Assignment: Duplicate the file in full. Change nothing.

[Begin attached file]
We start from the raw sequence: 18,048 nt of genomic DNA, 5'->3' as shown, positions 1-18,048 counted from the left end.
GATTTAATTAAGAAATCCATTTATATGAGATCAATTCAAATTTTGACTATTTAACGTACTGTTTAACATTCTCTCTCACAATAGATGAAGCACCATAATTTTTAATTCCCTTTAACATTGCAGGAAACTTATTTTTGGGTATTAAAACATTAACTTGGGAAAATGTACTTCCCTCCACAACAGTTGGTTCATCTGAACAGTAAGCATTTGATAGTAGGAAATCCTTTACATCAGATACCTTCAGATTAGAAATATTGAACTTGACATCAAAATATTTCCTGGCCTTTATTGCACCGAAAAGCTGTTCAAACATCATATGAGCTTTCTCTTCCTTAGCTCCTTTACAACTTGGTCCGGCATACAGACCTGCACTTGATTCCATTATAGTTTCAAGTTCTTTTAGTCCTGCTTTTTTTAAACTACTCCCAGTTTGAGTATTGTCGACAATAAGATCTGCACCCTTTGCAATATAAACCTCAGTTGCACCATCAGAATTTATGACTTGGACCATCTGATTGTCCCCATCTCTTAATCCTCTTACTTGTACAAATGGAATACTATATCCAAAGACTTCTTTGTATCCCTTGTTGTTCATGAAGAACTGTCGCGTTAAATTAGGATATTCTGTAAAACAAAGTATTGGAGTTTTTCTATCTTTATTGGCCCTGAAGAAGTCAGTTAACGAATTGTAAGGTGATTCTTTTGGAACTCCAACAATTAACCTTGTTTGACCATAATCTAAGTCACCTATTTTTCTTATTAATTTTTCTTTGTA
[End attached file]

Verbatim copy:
We start from the raw sequence: 18,048 nt of genomic DNA, 5'->3' as shown, positions 1-18,048 counted from the left end.
GATTTAATTAAGAAATCCATTTATATGAGATCAATTCAAATTTTGACTATTTAACGTACTGTTTAACATTCTCTCTCACAATAGATGAAGCACCATAATTTTTAATTCCCTTTAACATTGCAGGAAACTTATTTTTGGGTATTAAAACATTAACTTGGGAAAATGTACTTCCCTCCACAACAGTTGGTTCATCTGAACAGTAAGCATTTGATAGTAGGAAATCCTTTACATCAGATACCTTCAGATTAGAAATATTGAACTTGACATCAAAATATTTCCTGGCCTTTATTGCACCGAAAAGCTGTTCAAACATCATATGAGCTTTCTCTTCCTTAGCTCCTTTACAACTTGGTCCGGCATACAGACCTGCACTTGATTCCATTATAGTTTCAAGTTCTTTTAGTCCTGCTTTTTTTAAACTACTCCCAGTTTGAGTATTGTCGACAATAAGATCTGCACCCTTTGCAATATAAACCTCAGTTGCACCATCAGAATTTATGACTTGGACCATCTGATTGTCCCCATCTCTTAATCCTCTTACTTGTACAAATGGAATACTATATCCAAAGACTTCTTTGTATCCCTTGTTGTTCATGAAGAACTGTCGCGTTAAATTAGGATATTCTGTAAAACAAAGTATTGGAGTTTTTCTATCTTTATTGGCCCTGAAGAAGTCAGTTAACGAATTGTAAGGTGATTCTTTTGGAACTCCAACAATTAACCTTGTTTGACCATAATCTAAGTCACCTATTTTTCTTATTAATTTTTCTTTGTA